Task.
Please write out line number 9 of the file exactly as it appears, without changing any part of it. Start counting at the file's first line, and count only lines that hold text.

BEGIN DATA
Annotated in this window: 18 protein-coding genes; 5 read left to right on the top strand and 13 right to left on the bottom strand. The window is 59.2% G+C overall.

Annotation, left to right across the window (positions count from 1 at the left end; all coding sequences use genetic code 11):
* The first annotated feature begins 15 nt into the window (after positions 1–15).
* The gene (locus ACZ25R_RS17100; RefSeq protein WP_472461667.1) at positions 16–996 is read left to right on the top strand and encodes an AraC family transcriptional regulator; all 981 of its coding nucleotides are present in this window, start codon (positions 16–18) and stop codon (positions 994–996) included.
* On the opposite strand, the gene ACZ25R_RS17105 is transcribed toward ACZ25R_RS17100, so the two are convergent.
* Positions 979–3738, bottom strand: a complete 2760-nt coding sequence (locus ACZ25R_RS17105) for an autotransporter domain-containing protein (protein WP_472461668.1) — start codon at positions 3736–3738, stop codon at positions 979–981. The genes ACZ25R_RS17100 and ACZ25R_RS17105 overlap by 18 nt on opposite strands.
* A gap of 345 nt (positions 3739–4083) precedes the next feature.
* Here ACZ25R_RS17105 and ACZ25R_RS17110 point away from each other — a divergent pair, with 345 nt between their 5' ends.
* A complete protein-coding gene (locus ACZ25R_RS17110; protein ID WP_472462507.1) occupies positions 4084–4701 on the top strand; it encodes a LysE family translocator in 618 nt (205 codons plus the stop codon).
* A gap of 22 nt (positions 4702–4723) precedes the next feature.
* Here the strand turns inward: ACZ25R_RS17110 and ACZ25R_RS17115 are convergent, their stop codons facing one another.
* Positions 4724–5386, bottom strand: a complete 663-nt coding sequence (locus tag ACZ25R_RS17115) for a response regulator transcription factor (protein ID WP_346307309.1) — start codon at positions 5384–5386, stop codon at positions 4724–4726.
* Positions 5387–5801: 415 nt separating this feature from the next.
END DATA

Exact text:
* A complete protein-coding gene (locus ACZ25R_RS17110; protein ID WP_472462507.1) occupies positions 4084–4701 on the top strand; it encodes a LysE family translocator in 618 nt (205 codons plus the stop codon).